Some may argue that this is an easy game and a true Hero is the one who can dispel the tide of Evil on a television, not on the dual screens of the Nintendo 3DS. Others may postulate that it is cheating to use an online walk-through and to rage quit when defeated in order to preserve hired weapons rather than wasting Rupees on purchasing items again. To these combatants I respond that I am the Hero of both Hyrule and Lorule with no defeats. To save two kingdoms from despair any means must be taken.

A Link Between Worlds is a classic Zelda title, relying on the usual tropes and story I have come to expect and adore. As Link I save the Princess, obtain a decent enough sword to cut up bad guys and defend the triforce. The map is reminiscent of a Link to the past and it isn’t an offence in saying Nintendo has built on old work. The unique mechanic of this game is the ability to merge into walls by become a painting. This technique allows you to walk between Hyrule and Lorule, accessing areas that cannot be reached in one plane alone. Jumping between the parallels is a unique feature that adds an interesting facet to the game and a new complexity to dungeon puzzles.

With the newly mastered ability I imbued the master Sword with ore and defeated the recent aspect of Ganon and his androgynous benefactor Yuga. As the title credits detailed victory my chin raised in pride. After fifteen years and countless defeats I had finally grown into the Hero of Hyrule. With new pride I may return to the past, be awoken by Navi and rectify the mistakes of childhood.

 

The Defeated Hero of Time

I have been the Hero of Time for fifteen years. In all the time I’ve been defending Hyrule I’ve been cursed: cursed to never complete a game. My hex began with my first console. For Christmas 2002 I was gifted with a Nintendo64, a copy of Mario Cart and The Legend of Zelda: Ocarina of Time. Mario Kart was easy to play, simply accelerate and dodge the shells. Zelda, on the other hand, proved to be a challenge to great for a nine year old.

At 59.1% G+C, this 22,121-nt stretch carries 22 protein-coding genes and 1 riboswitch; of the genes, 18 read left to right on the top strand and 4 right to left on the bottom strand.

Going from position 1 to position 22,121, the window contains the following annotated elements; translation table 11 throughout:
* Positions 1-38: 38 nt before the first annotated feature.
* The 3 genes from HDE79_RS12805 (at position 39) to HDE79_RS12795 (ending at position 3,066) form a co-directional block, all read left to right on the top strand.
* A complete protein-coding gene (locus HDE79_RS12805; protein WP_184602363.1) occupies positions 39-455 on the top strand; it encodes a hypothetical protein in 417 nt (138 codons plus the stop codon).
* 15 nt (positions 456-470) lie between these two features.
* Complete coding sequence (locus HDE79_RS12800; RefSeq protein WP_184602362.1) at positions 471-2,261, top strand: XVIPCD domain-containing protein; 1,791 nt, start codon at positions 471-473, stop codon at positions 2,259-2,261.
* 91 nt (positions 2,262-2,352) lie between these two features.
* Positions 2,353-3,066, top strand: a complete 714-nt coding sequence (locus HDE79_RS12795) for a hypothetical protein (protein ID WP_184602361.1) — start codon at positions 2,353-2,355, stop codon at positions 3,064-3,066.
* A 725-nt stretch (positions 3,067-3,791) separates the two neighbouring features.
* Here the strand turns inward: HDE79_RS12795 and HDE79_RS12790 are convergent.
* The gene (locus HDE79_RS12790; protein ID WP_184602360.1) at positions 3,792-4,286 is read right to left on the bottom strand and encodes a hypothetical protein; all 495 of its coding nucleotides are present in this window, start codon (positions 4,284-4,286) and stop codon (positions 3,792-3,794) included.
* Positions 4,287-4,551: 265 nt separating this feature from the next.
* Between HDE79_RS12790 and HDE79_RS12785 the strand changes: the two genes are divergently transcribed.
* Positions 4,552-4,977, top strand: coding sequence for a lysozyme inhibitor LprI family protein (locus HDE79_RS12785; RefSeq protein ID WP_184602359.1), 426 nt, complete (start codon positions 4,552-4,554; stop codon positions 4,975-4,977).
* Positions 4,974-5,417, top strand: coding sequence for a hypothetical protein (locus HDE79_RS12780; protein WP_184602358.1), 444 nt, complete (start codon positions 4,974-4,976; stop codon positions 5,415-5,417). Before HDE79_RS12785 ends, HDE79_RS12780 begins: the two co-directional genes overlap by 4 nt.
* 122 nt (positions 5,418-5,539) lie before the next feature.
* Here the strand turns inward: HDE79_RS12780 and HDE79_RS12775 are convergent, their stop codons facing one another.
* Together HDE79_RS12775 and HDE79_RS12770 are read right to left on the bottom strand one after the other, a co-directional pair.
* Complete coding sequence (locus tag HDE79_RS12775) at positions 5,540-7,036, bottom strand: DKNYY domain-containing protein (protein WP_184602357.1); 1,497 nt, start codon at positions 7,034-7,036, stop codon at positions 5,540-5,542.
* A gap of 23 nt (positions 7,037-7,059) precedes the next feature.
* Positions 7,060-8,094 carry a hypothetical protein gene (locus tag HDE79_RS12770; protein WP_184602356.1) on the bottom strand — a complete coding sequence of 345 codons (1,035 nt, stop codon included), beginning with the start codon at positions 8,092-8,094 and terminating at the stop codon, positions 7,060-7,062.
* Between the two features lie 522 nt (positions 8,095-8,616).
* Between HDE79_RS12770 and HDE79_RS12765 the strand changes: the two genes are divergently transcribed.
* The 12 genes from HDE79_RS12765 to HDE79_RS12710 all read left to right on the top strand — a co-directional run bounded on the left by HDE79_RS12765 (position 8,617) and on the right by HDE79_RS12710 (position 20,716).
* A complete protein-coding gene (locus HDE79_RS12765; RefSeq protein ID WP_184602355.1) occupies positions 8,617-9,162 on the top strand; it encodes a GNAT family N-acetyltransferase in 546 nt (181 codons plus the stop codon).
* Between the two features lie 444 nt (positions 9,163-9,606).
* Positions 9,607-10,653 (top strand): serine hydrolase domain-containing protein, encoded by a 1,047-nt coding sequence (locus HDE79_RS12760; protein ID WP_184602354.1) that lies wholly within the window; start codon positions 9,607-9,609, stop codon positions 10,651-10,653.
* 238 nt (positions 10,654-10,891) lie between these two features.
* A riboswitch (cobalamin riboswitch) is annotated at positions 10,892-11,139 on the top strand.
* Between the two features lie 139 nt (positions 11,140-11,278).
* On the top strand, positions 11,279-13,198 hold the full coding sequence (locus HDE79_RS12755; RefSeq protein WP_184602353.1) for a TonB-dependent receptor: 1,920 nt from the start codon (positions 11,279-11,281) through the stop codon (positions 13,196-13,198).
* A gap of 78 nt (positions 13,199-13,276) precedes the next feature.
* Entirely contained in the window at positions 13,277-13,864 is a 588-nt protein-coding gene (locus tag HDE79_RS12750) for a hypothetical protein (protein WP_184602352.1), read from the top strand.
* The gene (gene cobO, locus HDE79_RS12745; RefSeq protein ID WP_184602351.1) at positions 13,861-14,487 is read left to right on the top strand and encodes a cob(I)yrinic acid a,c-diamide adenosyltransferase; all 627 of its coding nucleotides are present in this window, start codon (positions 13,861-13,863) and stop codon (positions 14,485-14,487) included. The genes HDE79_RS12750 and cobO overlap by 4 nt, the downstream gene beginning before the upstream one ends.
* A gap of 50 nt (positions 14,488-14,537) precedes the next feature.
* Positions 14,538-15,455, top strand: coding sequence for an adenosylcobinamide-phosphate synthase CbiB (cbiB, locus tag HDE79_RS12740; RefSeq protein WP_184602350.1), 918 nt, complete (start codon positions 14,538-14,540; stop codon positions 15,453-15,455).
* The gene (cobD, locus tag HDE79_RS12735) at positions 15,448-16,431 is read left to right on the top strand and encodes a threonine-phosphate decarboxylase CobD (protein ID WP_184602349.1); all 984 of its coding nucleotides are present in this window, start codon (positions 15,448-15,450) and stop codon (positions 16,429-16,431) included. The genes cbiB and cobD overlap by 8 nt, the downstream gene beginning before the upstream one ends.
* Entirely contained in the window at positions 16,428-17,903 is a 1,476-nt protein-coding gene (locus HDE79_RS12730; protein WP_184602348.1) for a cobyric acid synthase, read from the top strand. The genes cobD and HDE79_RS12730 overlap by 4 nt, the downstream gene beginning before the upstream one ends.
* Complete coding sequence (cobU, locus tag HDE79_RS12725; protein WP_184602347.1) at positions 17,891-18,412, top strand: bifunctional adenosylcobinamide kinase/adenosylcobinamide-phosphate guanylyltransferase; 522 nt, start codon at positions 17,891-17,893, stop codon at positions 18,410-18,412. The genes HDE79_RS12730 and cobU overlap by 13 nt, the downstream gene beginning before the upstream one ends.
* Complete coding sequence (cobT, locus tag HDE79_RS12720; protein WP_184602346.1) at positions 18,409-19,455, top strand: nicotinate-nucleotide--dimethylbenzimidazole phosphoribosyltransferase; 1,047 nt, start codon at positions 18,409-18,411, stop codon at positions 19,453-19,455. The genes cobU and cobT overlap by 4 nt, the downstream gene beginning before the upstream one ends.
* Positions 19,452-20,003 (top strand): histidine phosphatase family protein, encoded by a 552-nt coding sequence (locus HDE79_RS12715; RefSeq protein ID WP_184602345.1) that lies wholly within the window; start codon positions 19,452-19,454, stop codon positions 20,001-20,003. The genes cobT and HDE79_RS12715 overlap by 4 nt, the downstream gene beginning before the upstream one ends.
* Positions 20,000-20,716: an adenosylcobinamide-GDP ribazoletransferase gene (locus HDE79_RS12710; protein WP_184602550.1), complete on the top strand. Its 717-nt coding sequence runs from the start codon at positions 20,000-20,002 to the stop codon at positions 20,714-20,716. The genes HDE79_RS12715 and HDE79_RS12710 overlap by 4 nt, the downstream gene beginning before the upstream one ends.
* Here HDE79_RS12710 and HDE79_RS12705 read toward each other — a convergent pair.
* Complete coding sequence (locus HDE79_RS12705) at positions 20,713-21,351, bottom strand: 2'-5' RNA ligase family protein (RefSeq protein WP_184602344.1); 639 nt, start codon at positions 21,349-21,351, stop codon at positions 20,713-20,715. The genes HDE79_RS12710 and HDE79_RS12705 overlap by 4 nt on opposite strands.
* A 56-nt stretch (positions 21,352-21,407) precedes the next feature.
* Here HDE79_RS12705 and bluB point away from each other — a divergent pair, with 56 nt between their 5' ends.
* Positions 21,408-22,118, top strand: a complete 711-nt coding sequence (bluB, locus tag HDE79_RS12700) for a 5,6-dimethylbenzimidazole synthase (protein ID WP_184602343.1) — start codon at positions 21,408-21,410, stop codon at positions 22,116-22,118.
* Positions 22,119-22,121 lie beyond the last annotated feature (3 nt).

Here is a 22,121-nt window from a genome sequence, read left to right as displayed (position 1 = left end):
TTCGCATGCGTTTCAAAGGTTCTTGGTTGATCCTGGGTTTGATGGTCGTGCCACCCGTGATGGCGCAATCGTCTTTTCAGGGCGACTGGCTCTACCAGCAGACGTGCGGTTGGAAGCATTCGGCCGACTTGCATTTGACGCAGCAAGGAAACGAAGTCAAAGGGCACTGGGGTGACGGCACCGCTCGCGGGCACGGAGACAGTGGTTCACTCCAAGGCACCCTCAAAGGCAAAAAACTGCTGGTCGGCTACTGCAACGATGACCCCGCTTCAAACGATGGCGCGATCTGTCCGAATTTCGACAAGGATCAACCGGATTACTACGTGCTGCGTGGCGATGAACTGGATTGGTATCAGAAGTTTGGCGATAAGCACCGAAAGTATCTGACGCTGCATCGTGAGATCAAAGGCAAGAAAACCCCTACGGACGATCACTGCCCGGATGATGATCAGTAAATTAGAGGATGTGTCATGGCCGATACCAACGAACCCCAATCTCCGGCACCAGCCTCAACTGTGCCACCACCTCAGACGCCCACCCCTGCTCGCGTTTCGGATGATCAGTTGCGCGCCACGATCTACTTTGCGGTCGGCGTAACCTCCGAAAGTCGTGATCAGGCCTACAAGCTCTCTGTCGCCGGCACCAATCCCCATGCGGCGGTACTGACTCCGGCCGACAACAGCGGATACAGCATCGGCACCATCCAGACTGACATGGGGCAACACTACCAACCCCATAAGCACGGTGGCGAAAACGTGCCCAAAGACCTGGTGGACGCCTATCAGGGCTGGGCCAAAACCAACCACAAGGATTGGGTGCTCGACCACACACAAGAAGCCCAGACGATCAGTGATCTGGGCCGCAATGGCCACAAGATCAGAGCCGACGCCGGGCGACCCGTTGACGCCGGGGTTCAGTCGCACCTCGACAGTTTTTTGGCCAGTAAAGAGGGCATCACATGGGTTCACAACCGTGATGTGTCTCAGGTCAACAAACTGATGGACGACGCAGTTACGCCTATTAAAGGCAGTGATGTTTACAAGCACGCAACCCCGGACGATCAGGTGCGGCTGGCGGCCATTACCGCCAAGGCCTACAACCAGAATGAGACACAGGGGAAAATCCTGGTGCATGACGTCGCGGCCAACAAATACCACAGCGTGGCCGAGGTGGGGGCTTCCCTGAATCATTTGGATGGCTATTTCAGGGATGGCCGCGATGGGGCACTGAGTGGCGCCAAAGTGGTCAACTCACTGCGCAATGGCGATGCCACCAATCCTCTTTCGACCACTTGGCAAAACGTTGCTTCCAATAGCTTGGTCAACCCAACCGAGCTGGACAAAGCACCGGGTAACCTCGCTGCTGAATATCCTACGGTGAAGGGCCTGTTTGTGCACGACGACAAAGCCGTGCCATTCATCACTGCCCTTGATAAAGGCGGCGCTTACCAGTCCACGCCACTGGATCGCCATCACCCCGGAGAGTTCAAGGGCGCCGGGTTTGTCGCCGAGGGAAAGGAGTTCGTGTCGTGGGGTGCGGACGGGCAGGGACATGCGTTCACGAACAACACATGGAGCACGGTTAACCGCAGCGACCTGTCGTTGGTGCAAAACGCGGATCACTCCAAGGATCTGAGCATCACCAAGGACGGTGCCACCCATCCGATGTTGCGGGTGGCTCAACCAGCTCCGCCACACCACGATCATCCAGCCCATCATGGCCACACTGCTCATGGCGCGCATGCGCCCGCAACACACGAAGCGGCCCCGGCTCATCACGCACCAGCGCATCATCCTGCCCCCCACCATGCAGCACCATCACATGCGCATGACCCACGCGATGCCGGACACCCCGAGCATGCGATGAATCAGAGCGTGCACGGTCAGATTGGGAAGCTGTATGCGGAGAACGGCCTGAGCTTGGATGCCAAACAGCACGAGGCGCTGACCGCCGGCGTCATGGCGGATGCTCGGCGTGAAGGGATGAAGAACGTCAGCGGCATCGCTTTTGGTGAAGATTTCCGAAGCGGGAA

The first hours of game play were easy enough. I was awoken by Navi, bought a shield, obtained my sword and delved into the internal dungeon of The Great Deku Tree. After banishing Gohma I mourned the passing of The Great Deku Tree and snaked my way around Hyrule Castle, before Princess Zelda sent me on my Quest up Death Mountain. It went so well I could have recorded the first few hours as a decent walk-through. Next I bombed open the entrance to Dodongo’s Cavern and with my shield raised I soldiered inside. At this point my Mother wanted a turn at being The Hero of Time. Hesitantly, I passed her the yellow controller, only to watch her push the joystick forward and Link straight into lava.

Declaring it was a child’s game she passed the controller back and went along with her day not knowing my Deku Shield was now cinders. I tried to continue along the Dungeon with my Hylian Shield but it was too strong to defeat the Deku Scrubs. Instead of returning their projectiles, the overly effective shield demolished the attacks and prevented further journey into Dodongo’s Cavern. Defeated I trudged back out of the second dungeon and went in search of a new Deku Shield.

Even now I am hindered by my lack of instinctual direction. For the nine year old player this was even worse. Hard as I tried I couldn’t return to Korkiri Village and purchase the essential item. I traveled the map for days, braving the skeletons the plagued the plains at night. In the end I gave up on my dream of retrieving the Goron Ruby and left my the console to gather dust.

Journeying into Copy-writing

In September of last year I was asked by a friend to proofread and edit their tender for work. I did a good job apparently. So much so that he suggested I start doing it freelance and charging for it. At the time I’d applied for many editing, proofreading and copy-writing jobs. Only one interview came out of it and I was quickly rejected. His suggestion of doing it independently seemed appealing because it would bolster the little working experience I had. Hopefully the freelancing would be more appealing to employers.

I set about building a website through another online website which somehow creates other websites. It’s still a little perplexing that can be done- it seems like matryoshka dolls but for the internet. However, I gave the site a try and have had a page since September. Unfortunately, I haven’t had the response I would. Perhaps this is because the website still needs a polish; maybe I need to be bolder in my advertising- I shall work on both. Speaking of bolder advertising…here’s the link: